Confession: I’m a Republic Wireless Evangelist

I’m sure that many of you have never even heard of Republic Wireless. But given that I’ve been a customer for more than a year now, I have a lot to say about the benefits and drawbacks of going with a non-traditional cell phone plan. And I tend to talk about it with anyone who will listen.

Republic Wireless is a relative newcomer in the wireless cell phone space but it has garnered a large following based upon it’s ridiculously low rates. In general, Republic Wireless configures their phones so that your calls are made over wifi wherever possible. When you’re not near wifi, your calls are made over the Sprint network. They save a ton of money by leveraging the free wifi (and thus not touching cell phone towers) and they pass some of those savings along to you.

The most basic plan available is a wifi only plan which basically means you have unlimited talk, text, and data over a wifi network only. That means when you’re not near wifi (while driving comes to mind), you’ll have no service. That plan may work for some, but in this day and age, I do believe having a working cell phone with you at all times is a safety requirement, even though all cell phones do have the ability to call 911, regardless of service plan.

Their other plan starts at $10 per month for unlimited talk and text anywhere. When you’re near wifi, your calls and texts will be over wifi. But when you’re away from wifi, you calls and texts will be over the Sprint network. Then they give you the option of buying data in blocks from there. 1/2 of a GB for use over the course of your billing month is $7.50. 1 GB of data for use over the month is $15. There is no requirement to buy data if you don’t want it. That’s where we fall and where I think many people can fall when they really take a look at how often they are not near wifi and need the data.

You can’t go anywhere nowadays without running into multiple “free wifi” spots at restaurants, hotels, schools, libraries, and coffee shops. I’ve been without data for over a year now and the only time I don’t have wifi is when I’m in the car. I had developed the bad habit of checking things that were not necessary at red lights, etc. I think fellow drivers are much safer now that I no longer have the temptation to check anything while driving!

When we have visitors, I expect them to ask me for my wifi password so that they are able to stay connected without using their precious data. And I hope that they are as generous to me in return when I visit them.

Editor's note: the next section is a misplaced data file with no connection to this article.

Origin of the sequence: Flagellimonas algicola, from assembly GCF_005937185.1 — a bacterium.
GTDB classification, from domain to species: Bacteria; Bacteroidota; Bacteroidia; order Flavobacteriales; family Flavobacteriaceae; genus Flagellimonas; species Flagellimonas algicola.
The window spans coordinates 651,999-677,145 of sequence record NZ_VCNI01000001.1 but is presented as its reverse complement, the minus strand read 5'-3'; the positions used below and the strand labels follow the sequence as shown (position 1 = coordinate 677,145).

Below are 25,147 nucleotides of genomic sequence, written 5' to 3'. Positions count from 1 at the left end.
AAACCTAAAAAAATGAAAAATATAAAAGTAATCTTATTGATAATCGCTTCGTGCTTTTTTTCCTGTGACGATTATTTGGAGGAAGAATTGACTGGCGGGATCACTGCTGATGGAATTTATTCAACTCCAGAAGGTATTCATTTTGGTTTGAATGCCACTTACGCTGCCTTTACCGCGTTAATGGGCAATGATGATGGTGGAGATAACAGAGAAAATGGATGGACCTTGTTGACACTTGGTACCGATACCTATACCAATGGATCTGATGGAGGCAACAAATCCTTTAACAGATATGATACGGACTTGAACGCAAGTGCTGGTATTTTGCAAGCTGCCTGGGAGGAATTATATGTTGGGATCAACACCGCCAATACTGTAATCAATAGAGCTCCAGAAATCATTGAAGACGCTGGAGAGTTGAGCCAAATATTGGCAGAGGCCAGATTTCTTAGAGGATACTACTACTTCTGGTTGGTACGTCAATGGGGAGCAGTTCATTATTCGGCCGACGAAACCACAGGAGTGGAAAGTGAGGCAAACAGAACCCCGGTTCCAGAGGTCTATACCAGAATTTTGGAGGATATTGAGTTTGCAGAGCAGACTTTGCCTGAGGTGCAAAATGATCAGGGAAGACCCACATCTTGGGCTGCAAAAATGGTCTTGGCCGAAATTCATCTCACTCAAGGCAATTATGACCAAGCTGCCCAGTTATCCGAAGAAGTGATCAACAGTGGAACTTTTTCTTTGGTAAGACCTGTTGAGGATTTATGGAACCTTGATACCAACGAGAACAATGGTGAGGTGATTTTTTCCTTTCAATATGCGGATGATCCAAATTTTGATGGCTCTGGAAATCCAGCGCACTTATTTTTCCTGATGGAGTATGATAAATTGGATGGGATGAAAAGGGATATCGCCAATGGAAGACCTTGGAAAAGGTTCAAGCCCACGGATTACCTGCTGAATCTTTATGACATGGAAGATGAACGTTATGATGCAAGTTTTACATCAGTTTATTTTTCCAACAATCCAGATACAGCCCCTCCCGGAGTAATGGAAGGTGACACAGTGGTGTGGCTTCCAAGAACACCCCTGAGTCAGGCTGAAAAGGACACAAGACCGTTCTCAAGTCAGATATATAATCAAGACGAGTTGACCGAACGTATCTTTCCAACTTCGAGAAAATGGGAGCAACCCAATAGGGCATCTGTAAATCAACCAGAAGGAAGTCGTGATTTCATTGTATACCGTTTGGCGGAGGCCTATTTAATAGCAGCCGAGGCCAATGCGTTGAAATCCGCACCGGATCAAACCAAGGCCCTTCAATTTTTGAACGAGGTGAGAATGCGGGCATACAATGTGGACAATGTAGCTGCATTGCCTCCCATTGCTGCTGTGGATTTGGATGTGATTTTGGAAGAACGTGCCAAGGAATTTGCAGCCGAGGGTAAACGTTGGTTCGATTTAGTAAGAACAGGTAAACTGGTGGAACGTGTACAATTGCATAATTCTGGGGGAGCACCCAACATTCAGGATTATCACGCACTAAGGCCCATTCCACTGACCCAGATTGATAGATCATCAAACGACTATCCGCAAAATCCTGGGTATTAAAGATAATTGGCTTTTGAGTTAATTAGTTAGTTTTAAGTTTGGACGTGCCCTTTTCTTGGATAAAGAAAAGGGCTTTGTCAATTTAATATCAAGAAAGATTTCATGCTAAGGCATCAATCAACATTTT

But, if you must have data, adding $7.50 or even $15 to your plan (to total $17.50 or $25 before taxes, respectively) is significantly cheaper than what the traditional cell phone companies charge. And if you don’t use the full 1/2 GB or 1 GB in the month, you get the difference that you didn’t use refunded to you. The math involved in that refund is a little complicated, but a great benefit nonetheless.

For those of you concerned with the speed of the data, if you’re in a 4G area and have a 4G LTE enabled phone, you’ll be connected to the 4G network. Otherwise you’ll be connected to the 3G network. Bottom line, by comparison to the traditional wireless services, you’re basically guaranteed significant savings by transitioning to Republic Wireless, even if you need data.

Now to the downsides. And I only see two downsides. One, the choices of phones is non-existent. They have two (well three if you count the Moto g, certified pre-owned option). And they are Motorola’s. The “basic phone” is the Moto e which is more than sufficient for many basic users. And the higher end phone is the Moto x which has most of the bells and whistles more expert users have come to expect. You can compare and contrast the phones here.

So, for those of you who cannot live without an iPhone, Republic Wireless may not be for you. I encourage you, however, to give it some considerable thought. I was an iPhone junky but couldn’t justify the significant monthly cost difference and I’ve been incredibly pleased with my Moto x. Like with all phones there are the occasional ID10T errors or unexplainable happenings, but their impact on my daily use is basically nonexistent.

The second downside is that you have to buy the phone. And they’re not cheap. The Moto e is $129 and the Moto x is $299. There is no way to bring your existing phone into a Republic Wireless plan unless that phone was used by another Republic Wireless user and they’ve given it to you. But the return on your investment is only a few months, depending on which phone you’ve chosen and how much your current plan is costing you each month.

For our family, the decision is simple. Republic Wireless rocks and for our two cell phones we pay a total of $23.66 a month, including taxes. A far cry for the approximately $100 we used to spend. I also must note that Republic Wireless isn’t the only alternative wireless plan out there. I’ve heard great things about Ting and even somewhat positive things about Straight Talk.

So, if you’ve had enough with ridiculous wireless bills, please take a look at these alternatives and see what kind of impact (if any) these money savers will have on your lifestyle. My guess is that any compromise you may have to make will be justified by the savings you reap.

Spread the word!
Email this to someoneTweet about this on TwitterPin on PinterestShare on Facebook

Our Frugal Life